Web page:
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Article
May 1958

Halsted of Johns Hopkins: The Man and His Men.

Author Affiliations
 

By Samuel James Crowe, M.D. Price, $5. Pp. 247. Charles C Thomas, Publisher, 301-327 E. Lawrence Ave., Springfield, Ill., 1957.

AMA Arch Intern Med. 1958;101(5):1010-1011. doi:10.1001/archinte.1958.00260170166022

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Abstract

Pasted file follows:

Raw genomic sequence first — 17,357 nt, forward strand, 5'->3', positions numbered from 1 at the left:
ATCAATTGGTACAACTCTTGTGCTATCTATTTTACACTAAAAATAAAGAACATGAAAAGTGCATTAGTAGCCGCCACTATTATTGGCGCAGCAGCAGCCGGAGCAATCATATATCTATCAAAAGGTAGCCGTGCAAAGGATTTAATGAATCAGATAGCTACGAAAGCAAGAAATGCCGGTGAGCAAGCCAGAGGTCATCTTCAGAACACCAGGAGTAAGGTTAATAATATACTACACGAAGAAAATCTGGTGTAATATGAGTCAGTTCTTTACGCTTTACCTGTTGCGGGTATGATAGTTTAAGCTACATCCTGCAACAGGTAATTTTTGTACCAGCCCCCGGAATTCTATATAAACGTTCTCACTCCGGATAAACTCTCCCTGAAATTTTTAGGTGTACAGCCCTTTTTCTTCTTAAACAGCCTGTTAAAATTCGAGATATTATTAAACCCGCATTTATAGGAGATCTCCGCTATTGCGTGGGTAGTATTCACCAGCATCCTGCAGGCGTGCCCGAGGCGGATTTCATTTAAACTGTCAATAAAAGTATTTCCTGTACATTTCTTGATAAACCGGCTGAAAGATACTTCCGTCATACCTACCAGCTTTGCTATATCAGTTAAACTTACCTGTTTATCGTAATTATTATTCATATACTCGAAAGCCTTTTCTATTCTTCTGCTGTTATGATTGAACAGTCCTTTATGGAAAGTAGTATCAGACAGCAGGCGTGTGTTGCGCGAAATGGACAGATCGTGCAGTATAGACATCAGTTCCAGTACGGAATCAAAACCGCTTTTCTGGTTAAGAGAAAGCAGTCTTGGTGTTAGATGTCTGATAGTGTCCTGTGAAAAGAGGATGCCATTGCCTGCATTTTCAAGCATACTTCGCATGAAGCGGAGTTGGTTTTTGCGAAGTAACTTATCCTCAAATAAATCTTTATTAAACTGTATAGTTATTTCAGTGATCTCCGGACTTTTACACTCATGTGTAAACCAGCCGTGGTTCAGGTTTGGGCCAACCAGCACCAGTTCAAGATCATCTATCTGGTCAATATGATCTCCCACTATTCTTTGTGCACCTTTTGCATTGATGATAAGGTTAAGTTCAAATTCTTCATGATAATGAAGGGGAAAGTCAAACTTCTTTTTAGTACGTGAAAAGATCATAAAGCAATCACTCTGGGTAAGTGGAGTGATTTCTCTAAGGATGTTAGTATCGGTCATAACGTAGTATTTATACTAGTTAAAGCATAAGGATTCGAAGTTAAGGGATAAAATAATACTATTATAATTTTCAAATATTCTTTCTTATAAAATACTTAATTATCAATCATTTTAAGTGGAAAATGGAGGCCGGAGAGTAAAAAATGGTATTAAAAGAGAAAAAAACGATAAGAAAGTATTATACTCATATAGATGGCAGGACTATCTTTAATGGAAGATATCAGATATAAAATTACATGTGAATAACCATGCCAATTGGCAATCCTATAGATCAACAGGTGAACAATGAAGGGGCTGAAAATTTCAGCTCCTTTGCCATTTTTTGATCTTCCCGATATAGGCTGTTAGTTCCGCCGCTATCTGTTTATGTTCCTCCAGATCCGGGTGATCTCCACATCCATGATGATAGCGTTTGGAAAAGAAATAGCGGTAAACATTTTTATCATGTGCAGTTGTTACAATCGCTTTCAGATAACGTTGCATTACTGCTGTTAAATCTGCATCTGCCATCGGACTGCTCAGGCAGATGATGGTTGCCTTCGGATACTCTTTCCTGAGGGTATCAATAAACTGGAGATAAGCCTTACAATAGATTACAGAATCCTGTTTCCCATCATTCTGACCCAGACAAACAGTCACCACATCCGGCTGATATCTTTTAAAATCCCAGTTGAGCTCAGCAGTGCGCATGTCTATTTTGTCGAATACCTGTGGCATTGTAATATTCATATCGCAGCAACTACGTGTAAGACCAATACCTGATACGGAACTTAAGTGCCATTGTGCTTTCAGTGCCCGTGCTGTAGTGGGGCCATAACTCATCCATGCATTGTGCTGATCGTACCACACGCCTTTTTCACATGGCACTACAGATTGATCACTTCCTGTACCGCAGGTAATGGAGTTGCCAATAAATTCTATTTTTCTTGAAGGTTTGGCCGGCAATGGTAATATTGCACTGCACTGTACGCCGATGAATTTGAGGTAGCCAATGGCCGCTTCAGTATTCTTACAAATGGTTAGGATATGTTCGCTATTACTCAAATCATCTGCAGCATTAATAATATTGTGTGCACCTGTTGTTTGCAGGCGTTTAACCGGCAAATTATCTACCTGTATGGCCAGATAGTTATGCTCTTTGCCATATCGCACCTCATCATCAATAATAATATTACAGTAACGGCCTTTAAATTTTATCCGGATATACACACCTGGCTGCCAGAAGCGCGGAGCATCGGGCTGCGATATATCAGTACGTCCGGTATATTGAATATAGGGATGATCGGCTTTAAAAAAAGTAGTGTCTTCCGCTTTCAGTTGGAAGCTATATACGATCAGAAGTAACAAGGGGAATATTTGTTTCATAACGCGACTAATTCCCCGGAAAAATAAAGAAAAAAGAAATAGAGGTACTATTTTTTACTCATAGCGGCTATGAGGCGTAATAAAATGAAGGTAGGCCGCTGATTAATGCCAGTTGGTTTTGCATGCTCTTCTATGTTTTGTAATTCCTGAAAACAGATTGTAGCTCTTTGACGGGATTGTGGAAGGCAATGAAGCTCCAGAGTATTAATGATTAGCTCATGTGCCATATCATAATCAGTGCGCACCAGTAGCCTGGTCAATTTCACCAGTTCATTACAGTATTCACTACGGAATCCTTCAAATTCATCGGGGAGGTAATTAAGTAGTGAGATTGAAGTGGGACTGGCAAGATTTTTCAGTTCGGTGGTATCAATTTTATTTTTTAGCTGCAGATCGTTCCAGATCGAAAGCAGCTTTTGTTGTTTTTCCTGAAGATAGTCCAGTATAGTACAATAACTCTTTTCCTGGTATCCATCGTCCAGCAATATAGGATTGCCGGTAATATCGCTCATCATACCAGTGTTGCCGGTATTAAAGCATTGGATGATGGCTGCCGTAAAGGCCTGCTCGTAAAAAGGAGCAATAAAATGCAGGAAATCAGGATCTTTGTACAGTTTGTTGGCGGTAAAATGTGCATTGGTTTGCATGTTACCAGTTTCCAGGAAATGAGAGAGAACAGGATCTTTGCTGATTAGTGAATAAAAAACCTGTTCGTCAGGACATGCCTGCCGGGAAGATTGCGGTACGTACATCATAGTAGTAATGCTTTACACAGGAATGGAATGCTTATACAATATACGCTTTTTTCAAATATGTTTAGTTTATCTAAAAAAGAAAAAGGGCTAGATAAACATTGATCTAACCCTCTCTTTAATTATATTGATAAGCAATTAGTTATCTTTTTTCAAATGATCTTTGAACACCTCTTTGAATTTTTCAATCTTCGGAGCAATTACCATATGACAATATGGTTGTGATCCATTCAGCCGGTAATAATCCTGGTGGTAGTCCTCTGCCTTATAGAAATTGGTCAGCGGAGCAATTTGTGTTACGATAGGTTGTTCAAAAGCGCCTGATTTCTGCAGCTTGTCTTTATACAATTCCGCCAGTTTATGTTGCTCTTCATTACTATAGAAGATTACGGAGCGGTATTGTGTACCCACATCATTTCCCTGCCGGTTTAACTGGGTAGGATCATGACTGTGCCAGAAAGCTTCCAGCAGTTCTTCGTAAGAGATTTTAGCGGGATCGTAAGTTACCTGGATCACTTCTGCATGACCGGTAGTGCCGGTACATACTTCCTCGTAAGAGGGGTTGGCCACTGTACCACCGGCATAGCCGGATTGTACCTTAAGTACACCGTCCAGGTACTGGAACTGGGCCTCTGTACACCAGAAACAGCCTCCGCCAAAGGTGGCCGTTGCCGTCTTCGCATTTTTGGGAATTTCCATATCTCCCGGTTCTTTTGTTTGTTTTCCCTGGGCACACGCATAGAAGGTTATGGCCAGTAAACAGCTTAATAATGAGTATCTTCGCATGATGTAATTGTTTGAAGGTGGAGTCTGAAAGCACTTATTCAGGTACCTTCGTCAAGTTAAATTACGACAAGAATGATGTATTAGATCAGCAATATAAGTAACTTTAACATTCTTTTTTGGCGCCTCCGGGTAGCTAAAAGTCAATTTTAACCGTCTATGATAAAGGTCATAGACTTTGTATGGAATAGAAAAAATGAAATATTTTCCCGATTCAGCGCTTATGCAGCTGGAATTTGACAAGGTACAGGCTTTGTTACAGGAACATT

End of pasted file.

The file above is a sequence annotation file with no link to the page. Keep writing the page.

The long hand of the influence of Johns Hopkins grows with time. The forces determining this man's extensive and extending influence have been analyzed on many occasions by able historians and loyal disciples of the "great men of the Hopkins." Suffice it to say that the development of our modern medical school in the sense of a graduate school of higher learning in a university setting and later the expansion of full-time medicine into the clinical years enabled clinical science to achieve its ancient eminence as the mother of sciences. At The Johns Hopkins University it came to fruition guided by several physicians, scholars, and teachers, whose influence still prevails widely. Probably the only one of the great clinicians in the heyday of Johns Hopkins to leave a personal school was William S. Halsted, who exerted equal influence in the intensive training of a protracted residency program and his emphasis

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